May 9, 2007

Religion in the Public Schools

School Officials and Student Speech

The courts have drawn a sharp distinction between officially sponsored religious speech, such as a benediction by an invited clergyman at a commencement ceremony, and private religious speech by students.The Supreme Court made clear in Lee v.Weisman (1992) that a clergyman’s benediction at a public school event would violate the separation of church and state. Judges usually reach that same conclusion when school officials cooperate with students to produce student-delivered religious messages. But federal courts are more divided in cases involving students acting on their own to include a religious sentiment or prayer at a school commencement or a similar activity.

Some courts, particularly in the South, have upheld the constitutionality of student-initiated religious speech, emphasizing the private origins of this kind of religious expression. As long as school officials did not encourage or explicitly approve the contents, those courts have upheld religious content in student commencement speeches.

In Adler v. Duval County School Board (1996), for example, the 11th U.S. Circuit Court of Appeals approved a system at a Florida high school in which the senior class, acting independently of school officials, selected a class member to deliver a commencement address. School officials neither influenced the choice of speaker nor screened the speech. Under those circumstances, the appeals court ruled that the school was not responsible for the religious content of the address.

Other courts, however, have invalidated school policies that permit student speakers to include religious sentiments in graduation addresses. One leading case is ACLU v. Black Horse Pike Regional Board of Education (1996), in which the senior class of a New Jersey public high school selected the student speaker by a vote without knowing in advance the contents of the student’s remarks.The 3rd U.S. Circuit Court of Appeals nevertheless ruled that the high school could not permit religious content in the commencement speech.The court reasoned that students attending the graduation ceremony were as coerced to acquiesce in a student-led prayer as they would be if the prayer were offered by a member of the clergy, the practice forbidden by Weisman in 1992. (Supreme Court Justice Samuel Alito, who was then a member of the appeals court, joined a dissenting opinion in the case, arguing that the graduating students’ rights to religious and expressive freedom should prevail over the Establishment Clause concerns.)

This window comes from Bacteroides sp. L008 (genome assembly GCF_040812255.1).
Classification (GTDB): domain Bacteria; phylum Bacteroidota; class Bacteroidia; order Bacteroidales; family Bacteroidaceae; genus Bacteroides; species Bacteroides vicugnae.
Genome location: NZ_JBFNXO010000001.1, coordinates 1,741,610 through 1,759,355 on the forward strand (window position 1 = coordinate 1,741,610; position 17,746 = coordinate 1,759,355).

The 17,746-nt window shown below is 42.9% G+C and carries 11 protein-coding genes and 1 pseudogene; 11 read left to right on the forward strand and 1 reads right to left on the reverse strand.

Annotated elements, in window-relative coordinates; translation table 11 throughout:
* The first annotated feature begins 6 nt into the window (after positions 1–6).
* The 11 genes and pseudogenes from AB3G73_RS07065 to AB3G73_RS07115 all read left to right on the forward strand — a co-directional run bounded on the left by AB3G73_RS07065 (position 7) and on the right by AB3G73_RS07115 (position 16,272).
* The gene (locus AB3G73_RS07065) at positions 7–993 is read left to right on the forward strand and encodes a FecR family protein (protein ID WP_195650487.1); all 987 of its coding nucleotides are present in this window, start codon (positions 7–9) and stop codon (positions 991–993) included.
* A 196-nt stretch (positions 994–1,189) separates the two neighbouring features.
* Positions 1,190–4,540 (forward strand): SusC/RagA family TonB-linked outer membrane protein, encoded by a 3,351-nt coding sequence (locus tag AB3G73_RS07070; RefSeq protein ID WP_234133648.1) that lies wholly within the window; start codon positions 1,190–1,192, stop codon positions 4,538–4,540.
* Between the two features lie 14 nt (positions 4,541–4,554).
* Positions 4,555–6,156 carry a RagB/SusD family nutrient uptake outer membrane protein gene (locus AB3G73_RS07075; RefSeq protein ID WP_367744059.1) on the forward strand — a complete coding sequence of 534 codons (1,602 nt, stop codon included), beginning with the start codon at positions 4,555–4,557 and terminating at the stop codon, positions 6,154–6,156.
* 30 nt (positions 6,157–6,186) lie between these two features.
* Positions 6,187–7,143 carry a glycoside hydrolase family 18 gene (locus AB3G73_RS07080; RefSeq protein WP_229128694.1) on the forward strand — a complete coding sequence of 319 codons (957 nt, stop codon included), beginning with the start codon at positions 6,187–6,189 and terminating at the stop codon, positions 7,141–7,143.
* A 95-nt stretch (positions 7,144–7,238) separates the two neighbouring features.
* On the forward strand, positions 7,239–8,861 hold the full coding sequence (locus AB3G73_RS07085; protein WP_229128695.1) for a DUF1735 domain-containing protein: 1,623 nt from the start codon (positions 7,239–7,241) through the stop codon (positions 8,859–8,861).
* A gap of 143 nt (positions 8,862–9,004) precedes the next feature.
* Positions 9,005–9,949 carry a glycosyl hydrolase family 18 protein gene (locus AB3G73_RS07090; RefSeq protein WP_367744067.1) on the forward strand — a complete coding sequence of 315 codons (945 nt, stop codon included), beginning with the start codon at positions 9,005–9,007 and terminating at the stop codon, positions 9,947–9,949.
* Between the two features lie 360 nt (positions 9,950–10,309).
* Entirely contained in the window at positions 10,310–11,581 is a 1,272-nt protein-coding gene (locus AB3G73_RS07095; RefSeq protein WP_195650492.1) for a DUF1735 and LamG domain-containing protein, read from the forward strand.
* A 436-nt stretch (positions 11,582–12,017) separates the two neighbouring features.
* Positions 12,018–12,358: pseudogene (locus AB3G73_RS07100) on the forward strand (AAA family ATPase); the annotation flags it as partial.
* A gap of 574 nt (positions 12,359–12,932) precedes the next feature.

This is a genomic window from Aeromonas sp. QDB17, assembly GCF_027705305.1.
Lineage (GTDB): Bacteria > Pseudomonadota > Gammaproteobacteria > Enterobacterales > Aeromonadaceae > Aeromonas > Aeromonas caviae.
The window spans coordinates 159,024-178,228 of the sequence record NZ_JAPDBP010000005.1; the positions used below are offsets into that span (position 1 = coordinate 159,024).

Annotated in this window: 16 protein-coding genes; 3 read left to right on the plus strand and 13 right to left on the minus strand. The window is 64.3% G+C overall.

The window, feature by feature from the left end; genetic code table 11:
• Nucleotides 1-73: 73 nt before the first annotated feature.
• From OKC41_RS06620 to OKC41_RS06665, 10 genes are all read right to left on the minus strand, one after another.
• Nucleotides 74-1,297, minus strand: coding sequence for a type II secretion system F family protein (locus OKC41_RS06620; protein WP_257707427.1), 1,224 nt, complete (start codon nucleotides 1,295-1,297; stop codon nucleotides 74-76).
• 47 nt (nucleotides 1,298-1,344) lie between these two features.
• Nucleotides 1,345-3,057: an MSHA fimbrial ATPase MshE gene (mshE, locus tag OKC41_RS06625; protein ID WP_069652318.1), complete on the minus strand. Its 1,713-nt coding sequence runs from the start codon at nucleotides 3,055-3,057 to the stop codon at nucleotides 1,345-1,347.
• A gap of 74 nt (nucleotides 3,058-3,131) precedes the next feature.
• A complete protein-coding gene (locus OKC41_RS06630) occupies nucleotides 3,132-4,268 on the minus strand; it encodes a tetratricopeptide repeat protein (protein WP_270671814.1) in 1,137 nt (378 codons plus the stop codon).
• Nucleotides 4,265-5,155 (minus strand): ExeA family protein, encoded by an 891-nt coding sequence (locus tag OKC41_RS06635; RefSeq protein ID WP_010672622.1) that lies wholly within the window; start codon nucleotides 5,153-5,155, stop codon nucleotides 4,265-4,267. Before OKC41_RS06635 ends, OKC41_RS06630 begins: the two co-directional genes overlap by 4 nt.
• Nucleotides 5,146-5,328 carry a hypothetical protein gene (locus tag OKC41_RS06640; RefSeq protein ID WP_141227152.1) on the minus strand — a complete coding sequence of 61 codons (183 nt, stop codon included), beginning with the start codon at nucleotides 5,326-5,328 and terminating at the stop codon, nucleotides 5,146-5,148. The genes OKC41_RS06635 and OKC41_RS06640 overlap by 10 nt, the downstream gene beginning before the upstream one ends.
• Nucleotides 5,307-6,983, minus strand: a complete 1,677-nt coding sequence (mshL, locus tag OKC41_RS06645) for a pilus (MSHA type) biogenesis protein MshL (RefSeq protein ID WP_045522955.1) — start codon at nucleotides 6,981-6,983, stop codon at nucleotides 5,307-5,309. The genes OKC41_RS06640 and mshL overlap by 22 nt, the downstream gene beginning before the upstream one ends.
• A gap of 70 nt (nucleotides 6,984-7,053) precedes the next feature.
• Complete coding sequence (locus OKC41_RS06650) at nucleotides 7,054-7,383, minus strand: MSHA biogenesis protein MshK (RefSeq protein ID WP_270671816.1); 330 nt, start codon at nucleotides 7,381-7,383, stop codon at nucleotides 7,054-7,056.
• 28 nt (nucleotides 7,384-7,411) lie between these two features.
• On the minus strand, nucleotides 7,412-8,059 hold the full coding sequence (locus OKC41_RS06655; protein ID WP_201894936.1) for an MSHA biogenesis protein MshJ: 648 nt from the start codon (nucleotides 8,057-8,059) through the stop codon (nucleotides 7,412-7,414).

Similarly, in Bannon v. School District of Palm Beach County (2004), the 11th U.S. Circuit Court of Appeals ruled that Florida school officials were right to order the removal of student-created religious messages and symbols from a school beautification project.The court reasoned that the project was not intended as a forum for the expression of students’ private views but rather as a school activity for which school officials would be held responsible.

Photo credit: Corbis